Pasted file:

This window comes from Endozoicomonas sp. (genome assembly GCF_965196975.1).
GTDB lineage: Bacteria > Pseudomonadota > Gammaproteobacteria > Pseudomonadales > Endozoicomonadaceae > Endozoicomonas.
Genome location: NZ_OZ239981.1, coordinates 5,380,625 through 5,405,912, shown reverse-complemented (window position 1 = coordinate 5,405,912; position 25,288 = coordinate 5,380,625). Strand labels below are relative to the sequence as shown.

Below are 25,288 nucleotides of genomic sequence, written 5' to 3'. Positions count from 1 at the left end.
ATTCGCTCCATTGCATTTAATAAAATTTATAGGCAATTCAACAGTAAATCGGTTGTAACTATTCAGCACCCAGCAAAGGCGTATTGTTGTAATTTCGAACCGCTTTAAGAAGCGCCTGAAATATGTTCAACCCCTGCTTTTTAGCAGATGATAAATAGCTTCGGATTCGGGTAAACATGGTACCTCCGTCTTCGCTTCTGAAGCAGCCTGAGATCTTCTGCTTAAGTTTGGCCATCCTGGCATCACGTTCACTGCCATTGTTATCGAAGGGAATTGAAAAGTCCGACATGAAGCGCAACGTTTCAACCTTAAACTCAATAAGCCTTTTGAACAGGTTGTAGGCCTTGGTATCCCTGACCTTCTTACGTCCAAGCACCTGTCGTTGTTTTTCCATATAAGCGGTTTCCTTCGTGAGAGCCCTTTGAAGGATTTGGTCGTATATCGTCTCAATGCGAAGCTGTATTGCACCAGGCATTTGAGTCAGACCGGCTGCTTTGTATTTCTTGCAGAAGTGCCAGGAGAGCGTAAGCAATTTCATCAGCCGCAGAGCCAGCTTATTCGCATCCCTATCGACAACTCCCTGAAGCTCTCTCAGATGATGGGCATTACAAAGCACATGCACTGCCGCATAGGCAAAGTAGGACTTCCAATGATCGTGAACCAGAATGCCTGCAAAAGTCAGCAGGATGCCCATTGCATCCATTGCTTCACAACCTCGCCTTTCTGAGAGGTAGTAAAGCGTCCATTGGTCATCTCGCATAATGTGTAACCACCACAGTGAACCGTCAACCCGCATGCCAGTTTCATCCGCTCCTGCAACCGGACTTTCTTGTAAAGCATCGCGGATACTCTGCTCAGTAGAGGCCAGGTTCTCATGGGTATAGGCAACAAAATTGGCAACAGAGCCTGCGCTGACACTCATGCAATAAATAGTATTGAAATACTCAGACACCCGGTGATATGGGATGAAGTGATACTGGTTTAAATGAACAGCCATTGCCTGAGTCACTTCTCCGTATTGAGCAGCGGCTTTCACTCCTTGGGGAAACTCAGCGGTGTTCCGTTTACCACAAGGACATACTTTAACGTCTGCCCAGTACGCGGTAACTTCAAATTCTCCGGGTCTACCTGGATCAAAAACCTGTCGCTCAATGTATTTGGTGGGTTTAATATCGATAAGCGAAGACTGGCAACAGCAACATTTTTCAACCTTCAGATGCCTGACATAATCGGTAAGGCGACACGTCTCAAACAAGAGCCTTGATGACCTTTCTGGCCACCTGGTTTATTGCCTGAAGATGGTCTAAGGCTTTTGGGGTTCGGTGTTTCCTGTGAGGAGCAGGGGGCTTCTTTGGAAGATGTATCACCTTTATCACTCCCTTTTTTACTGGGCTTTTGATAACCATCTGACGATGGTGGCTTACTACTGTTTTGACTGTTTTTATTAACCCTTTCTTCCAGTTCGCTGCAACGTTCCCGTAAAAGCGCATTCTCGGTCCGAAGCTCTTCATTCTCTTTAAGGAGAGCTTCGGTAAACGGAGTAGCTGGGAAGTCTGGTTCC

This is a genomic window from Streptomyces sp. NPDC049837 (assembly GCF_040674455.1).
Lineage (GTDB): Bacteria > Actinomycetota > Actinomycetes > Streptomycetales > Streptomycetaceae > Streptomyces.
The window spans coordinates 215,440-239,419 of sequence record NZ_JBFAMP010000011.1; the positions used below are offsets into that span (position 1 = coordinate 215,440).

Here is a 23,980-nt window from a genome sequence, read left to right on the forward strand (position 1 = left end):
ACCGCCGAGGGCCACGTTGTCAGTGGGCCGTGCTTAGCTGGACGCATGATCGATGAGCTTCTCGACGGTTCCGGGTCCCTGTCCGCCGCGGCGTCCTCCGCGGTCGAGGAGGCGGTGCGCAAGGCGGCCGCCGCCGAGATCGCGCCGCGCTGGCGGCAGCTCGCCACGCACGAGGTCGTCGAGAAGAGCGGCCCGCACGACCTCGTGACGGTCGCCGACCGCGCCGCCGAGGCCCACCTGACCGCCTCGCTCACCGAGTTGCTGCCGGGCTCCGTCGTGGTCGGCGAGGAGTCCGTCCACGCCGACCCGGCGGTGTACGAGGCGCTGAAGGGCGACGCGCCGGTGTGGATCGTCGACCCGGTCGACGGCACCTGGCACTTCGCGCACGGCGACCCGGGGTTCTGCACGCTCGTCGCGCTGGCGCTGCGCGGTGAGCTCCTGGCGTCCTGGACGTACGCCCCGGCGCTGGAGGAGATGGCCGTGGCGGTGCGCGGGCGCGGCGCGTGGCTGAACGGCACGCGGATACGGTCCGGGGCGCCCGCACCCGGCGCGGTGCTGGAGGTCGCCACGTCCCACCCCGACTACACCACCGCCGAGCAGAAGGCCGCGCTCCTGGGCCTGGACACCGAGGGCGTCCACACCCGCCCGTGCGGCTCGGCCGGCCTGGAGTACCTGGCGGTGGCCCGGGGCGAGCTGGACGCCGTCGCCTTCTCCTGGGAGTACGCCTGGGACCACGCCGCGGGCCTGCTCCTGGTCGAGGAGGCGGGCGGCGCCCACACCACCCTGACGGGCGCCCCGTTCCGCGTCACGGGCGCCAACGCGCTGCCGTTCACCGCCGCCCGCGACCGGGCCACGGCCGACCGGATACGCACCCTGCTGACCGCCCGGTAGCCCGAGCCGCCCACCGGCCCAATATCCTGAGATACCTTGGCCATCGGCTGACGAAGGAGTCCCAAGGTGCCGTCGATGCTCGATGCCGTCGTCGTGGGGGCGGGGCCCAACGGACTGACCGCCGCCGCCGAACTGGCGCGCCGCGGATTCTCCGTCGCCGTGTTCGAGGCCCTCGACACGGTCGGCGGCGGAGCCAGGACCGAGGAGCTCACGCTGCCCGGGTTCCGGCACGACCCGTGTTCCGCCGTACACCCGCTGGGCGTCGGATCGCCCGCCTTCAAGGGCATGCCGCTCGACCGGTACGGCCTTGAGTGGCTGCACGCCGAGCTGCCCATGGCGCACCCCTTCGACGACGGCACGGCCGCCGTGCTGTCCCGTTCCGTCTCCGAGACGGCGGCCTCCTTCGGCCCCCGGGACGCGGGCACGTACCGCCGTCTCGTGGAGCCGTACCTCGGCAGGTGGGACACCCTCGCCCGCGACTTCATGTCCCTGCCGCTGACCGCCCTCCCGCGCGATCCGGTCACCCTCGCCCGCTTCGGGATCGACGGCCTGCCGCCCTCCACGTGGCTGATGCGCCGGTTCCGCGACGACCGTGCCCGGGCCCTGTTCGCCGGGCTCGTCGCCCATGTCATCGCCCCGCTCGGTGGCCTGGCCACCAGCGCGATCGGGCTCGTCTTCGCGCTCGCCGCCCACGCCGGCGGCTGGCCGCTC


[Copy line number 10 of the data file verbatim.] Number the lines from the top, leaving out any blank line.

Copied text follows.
ACCGCCGAGGGCCACGTTGTCAGTGGGCCGTGCTTAGCTGGACGCATGATCGATGAGCTTCTCGACGGTTCCGGGTCCCTGTCCGCCGCGGCGTCCTCCGCGGTCGAGGAGGCGGTGCGCAAGGCGGCCGCCGCCGAGATCGCGCCGCGCTGGCGGCAGCTCGCCACGCACGAGGTCGTCGAGAAGAGCGGCCCGCACGACCTCGTGACGGTCGCCGACCGCGCCGCCGAGGCCCACCTGACCGCCTCGCTCACCGAGTTGCTGCCGGGCTCCGTCGTGGTCGGCGAGGAGTCCGTCCACGCCGACCCGGCGGTGTACGAGGCGCTGAAGGGCGACGCGCCGGTGTGGATCGTCGACCCGGTCGACGGCACCTGGCACTTCGCGCACGGCGACCCGGGGTTCTGCACGCTCGTCGCGCTGGCGCTGCGCGGTGAGCTCCTGGCGTCCTGGACGTACGCCCCGGCGCTGGAGGAGATGGCCGTGGCGGTGCGCGGGCGCGGCGCGTGGCTGAACGGCACGCGGATACGGTCCGGGGCGCCCGCACCCGGCGCGGTGCTGGAGGTCGCCACGTCCCACCCCGACTACACCACCGCCGAGCAGAAGGCCGCGCTCCTGGGCCTGGACACCGAGGGCGTCCACACCCGCCCGTGCGGCTCGGCCGGCCTGGAGTACCTGGCGGTGGCCCGGGGCGAGCTGGACGCCGTCGCCTTCTCCTGGGAGTACGCCTGGGACCACGCCGCGGGCCTGCTCCTGGTCGAGGAGGCGGGCGGCGCCCACACCACCCTGACGGGCGCCCCGTTCCGCGTCACGGGCGCCAACGCGCTGCCGTTCACCGCCGCCCGCGACCGGGCCACGGCCGACCGGATACGCACCCTGCTGACCGCCCGGTAGCCCGAGCCGCCCACCGGCCCAATATCCTGAGATACCTTGGCCATCGGCTGACGAAGGAGTCCCAAGGTGCCGTCGATGCTCGATGCCGTCGTCGTGGGGGCGGGGCCCAACGGACTGACCGCCGCCGCCGAACTGGCGCGCCGCGGATTCTCCGTCGCCGTGTTCGAGGCCCTCGACACGGTCGGCGGCGGAGCCAGGACCGAGGAGCTCACGCTGCCCGGGTTCCGGCACGACCCGTGTTCCGCCGTACACCCGCTGGGCGTCGGATCGCCCGCCTTCAAGGGCATGCCGCTCGACCGGTACGGCCTTGAGTGGCTGCACGCCGAGCTGCCCATGGCGCACCCCTTCGACGACGGCACGGCCGCCGTGCTGTCCCGTTCCGTCTCCGAGACGGCGGCCTCCTTCGGCCCCCGGGACGCGGGCACGTACCGCCGTCTCGTGGAGCCGTACCTCGGCAGGTGGGACACCCTCGCCCGCGACTTCATGTCCCTGCCGCTGACCGCCCTCCCGCGCGATCCGGTCACCCTCGCCCGCTTCGGGATCGACGGCCTGCCGCCCTCCACGTGGCTGATGCGCCGGTTCCGCGACGACCGTGCCCGGGCCCTGTTCGCCGGGCTCGTCGCCCATGTCATCGCCCCGCTCGGTGGCCTGGCCACCAGCGCGATCGGGCTCGTCTTCGCGCTCGCCGCCCACGCCGGCGGCTGGCCGCTC